Sad Iron Music

I think I met Jason Lewis just being around town in New York. That thing called was exploding in the late 90s (for us) and many, many of the same people landed at the same shows. I met one of my best friends at a bar before seeing Whiskeytown at Tramps. A conversation started over The Replacements' "Here Comes a Regular," which I played on the jukebox, and now 12+ years later, we talk regularly. Another one of my closest friends and I met at the Fleadh Festival on Randall's Island. I think it was during Billy Bragg's set. Similar faces almost weekly. The Mercury Lounge, Irving Plaza, The Bowery Ballroom, The Lakeside Lounge, North Six, The Rodeo Bar, and the list goes on forever. Turns out Jason was in a band called Star City, named after a town in West Virginia, where he grew up. I then checked out his band, and thus it began. Suddenly, my friends and I were going to every Star City show. And we'd hang around the bars with Jason and some band members until last call. And before I knew it, I was managing them.

I served in this role for their second, and last record, 2001's Inside the Other Days, a record that still gets regular spins almost a decade out. Aside from the endless nights out talking music, two events stand out for me. First was the record-release party at The Mercury Lounge. The joint was packed to the gills, and I served as merch man. I think we sold about $1000 in t-shirts and CDs that night. Over a cold beer late that night, Jason tossed me a big hug. And then there was the post-9/11 benefit at the Lakeside Lounge. Like many New Yorkers, I witnessed it all as it happened, and wanted to do my tiny part. And the band, of course, was more than willing. With nothing more than a baseball cap to pass around, we collected $1200 that night.

(There was also the near record-deal with some obscure UK company. We made the right call.)

A lot has changed. Neither Jason nor I live in New York anymore. I'm out west and he's in Iowa, having secured a MFA from the exceptional University of Iowa Writer's Workshop. Due to time and distance, we haven't been in touch all that much over the years. But we've recently reconnected. He let me know that he'd been working on a new record under the name Sad Iron Music. It'd been nine years, so who the hell knew what he'd sound like. I could barely even remember what he looked like.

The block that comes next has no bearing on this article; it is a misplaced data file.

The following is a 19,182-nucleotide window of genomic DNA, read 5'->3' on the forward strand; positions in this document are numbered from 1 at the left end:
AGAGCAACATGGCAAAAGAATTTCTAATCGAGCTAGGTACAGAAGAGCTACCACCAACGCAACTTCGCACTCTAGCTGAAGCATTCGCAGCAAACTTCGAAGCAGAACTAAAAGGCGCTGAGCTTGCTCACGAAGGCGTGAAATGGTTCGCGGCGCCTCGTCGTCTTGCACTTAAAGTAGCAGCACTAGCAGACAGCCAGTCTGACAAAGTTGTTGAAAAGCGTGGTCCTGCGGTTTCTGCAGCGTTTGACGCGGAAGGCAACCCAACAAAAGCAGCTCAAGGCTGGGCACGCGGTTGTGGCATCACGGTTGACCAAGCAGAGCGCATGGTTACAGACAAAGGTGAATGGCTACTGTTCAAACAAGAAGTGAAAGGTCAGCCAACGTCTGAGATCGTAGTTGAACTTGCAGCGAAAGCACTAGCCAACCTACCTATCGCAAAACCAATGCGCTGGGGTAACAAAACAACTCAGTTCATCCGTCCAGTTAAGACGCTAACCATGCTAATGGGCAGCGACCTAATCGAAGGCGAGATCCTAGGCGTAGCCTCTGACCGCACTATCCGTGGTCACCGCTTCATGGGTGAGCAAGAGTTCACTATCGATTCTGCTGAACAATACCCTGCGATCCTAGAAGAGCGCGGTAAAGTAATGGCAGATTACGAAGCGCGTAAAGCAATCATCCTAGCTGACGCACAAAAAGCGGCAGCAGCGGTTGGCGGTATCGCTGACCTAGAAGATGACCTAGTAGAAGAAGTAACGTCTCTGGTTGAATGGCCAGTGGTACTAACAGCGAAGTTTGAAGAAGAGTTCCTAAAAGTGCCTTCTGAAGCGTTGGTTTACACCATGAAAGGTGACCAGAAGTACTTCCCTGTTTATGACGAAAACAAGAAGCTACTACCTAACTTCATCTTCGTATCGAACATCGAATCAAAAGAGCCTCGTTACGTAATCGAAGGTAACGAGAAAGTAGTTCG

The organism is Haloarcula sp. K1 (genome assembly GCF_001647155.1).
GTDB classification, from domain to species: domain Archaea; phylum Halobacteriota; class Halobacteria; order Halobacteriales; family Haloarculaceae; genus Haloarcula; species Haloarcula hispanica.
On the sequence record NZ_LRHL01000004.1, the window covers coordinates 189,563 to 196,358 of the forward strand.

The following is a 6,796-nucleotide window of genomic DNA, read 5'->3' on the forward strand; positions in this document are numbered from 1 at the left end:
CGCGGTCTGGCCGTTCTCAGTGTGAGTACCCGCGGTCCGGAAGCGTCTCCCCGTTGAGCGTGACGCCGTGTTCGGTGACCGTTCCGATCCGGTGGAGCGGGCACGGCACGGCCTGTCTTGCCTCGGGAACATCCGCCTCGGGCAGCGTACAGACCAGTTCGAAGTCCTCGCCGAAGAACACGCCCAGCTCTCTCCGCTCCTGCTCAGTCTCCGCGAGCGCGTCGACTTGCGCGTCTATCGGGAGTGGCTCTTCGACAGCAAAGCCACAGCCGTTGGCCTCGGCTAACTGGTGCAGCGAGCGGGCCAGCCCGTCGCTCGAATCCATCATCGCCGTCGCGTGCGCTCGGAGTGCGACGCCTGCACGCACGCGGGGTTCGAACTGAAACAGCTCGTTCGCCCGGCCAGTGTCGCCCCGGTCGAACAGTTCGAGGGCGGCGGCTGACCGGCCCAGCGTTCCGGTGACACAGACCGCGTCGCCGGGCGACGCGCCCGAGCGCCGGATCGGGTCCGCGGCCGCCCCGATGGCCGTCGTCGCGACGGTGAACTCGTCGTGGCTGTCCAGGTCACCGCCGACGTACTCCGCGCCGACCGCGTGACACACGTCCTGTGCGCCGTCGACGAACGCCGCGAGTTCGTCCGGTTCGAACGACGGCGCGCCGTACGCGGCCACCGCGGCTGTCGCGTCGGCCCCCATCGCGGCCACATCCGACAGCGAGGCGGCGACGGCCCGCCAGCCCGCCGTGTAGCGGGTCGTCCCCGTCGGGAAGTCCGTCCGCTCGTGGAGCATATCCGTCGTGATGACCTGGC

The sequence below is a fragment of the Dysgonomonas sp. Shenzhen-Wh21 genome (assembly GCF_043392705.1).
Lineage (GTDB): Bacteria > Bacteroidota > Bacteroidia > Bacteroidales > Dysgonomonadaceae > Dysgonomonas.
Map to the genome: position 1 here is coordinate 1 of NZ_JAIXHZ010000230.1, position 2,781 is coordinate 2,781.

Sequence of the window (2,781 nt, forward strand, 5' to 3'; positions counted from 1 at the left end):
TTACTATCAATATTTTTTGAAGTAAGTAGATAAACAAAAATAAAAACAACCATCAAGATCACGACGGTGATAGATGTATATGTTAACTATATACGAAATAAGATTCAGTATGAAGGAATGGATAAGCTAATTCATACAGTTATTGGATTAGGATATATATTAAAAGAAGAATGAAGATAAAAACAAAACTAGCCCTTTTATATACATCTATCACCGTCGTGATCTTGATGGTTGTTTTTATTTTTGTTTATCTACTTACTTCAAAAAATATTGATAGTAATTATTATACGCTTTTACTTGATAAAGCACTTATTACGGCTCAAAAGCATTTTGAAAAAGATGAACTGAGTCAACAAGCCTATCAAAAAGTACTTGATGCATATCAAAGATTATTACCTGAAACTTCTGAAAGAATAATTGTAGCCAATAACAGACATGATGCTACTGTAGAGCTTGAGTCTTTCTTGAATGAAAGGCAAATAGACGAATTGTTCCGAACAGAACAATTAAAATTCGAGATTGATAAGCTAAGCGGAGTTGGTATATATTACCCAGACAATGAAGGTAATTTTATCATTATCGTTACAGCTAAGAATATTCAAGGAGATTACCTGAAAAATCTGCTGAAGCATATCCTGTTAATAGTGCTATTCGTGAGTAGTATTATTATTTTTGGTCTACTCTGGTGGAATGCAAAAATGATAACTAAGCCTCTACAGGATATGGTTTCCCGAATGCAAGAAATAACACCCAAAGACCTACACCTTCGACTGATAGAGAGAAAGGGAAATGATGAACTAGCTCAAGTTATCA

Jason Lewis with Star City, Lakeside Lounge, NYC

I've now had the record for about a week. This is Jason's best record. He still grabs the pretty Americana that made up Star City's sound, but is far more, I don't know, risky, both lyrically and pacing-wise. Pretty ballads come easy to Lewis, but with Sad Iron Music he takes numerous steps off the comfortable path and explores. "Red Light" sounds straight off of Springsteen's Nebraska with the firm yet haunting guitar that works in tandem lyrically with a middle America that we on the coasts may sympathize with but rarely feel. "Ships on the Sea" is signature Lewis: no frills, pretty, moving. As I sit in a cafe looking out at rainy San Francisco, this song is perfect. "Tom Waits For No One" is so good that if I'm not listening to this, I'll probably spend the rest of the day listening to Waits. The overall highlight is "Sleep," perhaps the best song Lewis has ever recorded. Every time I toss on the record, as much as I want to listen top-to-bottom, I can't help but play this song over and over. Lewis' vocals on this track are yes, perfect. And strangely, despite the title, the song makes me want to sing. And maybe dance. As does most of the record.

The wait's been worth it, Jason. Welcome Sad Iron Music.

You can buy a physical copy for $9.99 or a digital copy for $5 here. Now that's a bargain.